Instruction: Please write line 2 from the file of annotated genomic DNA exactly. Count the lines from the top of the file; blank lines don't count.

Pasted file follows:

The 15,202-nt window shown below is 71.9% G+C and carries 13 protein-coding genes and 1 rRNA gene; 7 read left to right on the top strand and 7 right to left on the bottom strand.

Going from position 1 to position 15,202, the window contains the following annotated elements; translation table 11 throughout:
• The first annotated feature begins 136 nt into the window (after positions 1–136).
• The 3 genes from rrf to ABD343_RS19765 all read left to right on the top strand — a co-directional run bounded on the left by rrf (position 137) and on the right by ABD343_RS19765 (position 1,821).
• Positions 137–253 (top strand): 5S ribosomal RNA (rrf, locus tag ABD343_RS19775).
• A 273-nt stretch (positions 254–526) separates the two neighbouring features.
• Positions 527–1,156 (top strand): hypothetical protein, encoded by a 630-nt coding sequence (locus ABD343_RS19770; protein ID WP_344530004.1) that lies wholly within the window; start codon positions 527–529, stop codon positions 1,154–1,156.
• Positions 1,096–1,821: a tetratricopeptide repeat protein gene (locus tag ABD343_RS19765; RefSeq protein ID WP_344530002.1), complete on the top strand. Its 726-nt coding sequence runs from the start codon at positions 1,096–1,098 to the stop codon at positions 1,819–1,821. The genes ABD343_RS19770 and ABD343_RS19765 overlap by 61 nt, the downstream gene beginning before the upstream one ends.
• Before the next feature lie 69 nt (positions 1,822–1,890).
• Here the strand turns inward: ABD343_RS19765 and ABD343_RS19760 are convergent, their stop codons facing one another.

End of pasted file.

Going from position 1 to position 15,202, the window contains the following annotated elements; translation table 11 throughout: